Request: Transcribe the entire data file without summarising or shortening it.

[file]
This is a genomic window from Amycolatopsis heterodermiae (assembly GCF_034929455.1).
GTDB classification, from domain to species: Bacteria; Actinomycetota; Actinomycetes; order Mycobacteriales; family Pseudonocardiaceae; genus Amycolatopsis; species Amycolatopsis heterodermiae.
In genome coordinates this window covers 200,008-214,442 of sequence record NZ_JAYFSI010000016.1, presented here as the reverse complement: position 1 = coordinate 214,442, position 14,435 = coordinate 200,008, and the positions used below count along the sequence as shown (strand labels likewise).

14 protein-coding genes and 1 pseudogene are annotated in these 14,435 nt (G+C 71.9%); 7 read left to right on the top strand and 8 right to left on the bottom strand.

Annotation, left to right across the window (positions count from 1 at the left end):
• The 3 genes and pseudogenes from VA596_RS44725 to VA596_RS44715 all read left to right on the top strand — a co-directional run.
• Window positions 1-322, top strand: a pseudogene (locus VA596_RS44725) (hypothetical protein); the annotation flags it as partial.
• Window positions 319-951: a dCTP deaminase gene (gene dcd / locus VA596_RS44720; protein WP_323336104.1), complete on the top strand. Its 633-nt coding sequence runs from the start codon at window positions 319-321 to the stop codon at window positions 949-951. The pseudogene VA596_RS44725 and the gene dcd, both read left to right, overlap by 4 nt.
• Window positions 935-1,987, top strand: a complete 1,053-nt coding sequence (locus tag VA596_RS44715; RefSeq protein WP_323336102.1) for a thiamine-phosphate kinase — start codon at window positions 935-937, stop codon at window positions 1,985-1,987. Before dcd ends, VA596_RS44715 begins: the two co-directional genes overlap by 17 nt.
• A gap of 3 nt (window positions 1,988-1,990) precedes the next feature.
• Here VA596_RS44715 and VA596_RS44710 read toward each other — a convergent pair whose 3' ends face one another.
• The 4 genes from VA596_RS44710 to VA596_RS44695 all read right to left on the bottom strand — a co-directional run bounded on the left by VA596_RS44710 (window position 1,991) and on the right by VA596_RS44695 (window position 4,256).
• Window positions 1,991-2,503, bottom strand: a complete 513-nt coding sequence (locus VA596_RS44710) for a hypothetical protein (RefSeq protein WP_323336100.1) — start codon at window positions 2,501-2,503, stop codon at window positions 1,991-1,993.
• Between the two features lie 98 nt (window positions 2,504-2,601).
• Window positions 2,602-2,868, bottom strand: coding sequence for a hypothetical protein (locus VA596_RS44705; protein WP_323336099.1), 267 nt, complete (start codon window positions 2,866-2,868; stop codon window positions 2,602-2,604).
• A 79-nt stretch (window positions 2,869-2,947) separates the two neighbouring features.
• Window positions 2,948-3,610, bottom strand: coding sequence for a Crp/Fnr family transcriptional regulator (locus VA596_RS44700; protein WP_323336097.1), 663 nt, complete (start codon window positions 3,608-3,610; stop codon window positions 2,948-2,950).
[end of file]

This is a genomic window from Amycolatopsis heterodermiae (assembly GCF_034929455.1).
GTDB classification, from domain to species: Bacteria; Actinomycetota; Actinomycetes; order Mycobacteriales; family Pseudonocardiaceae; genus Amycolatopsis; species Amycolatopsis heterodermiae.
In genome coordinates this window covers 200,008-214,442 of sequence record NZ_JAYFSI010000016.1, presented here as the reverse complement: position 1 = coordinate 214,442, position 14,435 = coordinate 200,008, and the positions used below count along the sequence as shown (strand labels likewise).

14 protein-coding genes and 1 pseudogene are annotated in these 14,435 nt (G+C 71.9%); 7 read left to right on the top strand and 8 right to left on the bottom strand.

Annotation, left to right across the window (positions count from 1 at the left end):
• The 3 genes and pseudogenes from VA596_RS44725 to VA596_RS44715 all read left to right on the top strand — a co-directional run.
• Window positions 1-322, top strand: a pseudogene (locus VA596_RS44725) (hypothetical protein); the annotation flags it as partial.
• Window positions 319-951: a dCTP deaminase gene (gene dcd / locus VA596_RS44720; protein WP_323336104.1), complete on the top strand. Its 633-nt coding sequence runs from the start codon at window positions 319-321 to the stop codon at window positions 949-951. The pseudogene VA596_RS44725 and the gene dcd, both read left to right, overlap by 4 nt.
• Window positions 935-1,987, top strand: a complete 1,053-nt coding sequence (locus tag VA596_RS44715; RefSeq protein WP_323336102.1) for a thiamine-phosphate kinase — start codon at window positions 935-937, stop codon at window positions 1,985-1,987. Before dcd ends, VA596_RS44715 begins: the two co-directional genes overlap by 17 nt.
• A gap of 3 nt (window positions 1,988-1,990) precedes the next feature.
• Here VA596_RS44715 and VA596_RS44710 read toward each other — a convergent pair whose 3' ends face one another.
• The 4 genes from VA596_RS44710 to VA596_RS44695 all read right to left on the bottom strand — a co-directional run bounded on the left by VA596_RS44710 (window position 1,991) and on the right by VA596_RS44695 (window position 4,256).
• Window positions 1,991-2,503, bottom strand: a complete 513-nt coding sequence (locus VA596_RS44710) for a hypothetical protein (RefSeq protein WP_323336100.1) — start codon at window positions 2,501-2,503, stop codon at window positions 1,991-1,993.
• Between the two features lie 98 nt (window positions 2,504-2,601).
• Window positions 2,602-2,868, bottom strand: coding sequence for a hypothetical protein (locus VA596_RS44705; protein WP_323336099.1), 267 nt, complete (start codon window positions 2,866-2,868; stop codon window positions 2,602-2,604).
• A 79-nt stretch (window positions 2,869-2,947) separates the two neighbouring features.
• Window positions 2,948-3,610, bottom strand: coding sequence for a Crp/Fnr family transcriptional regulator (locus VA596_RS44700; protein WP_323336097.1), 663 nt, complete (start codon window positions 3,608-3,610; stop codon window positions 2,948-2,950).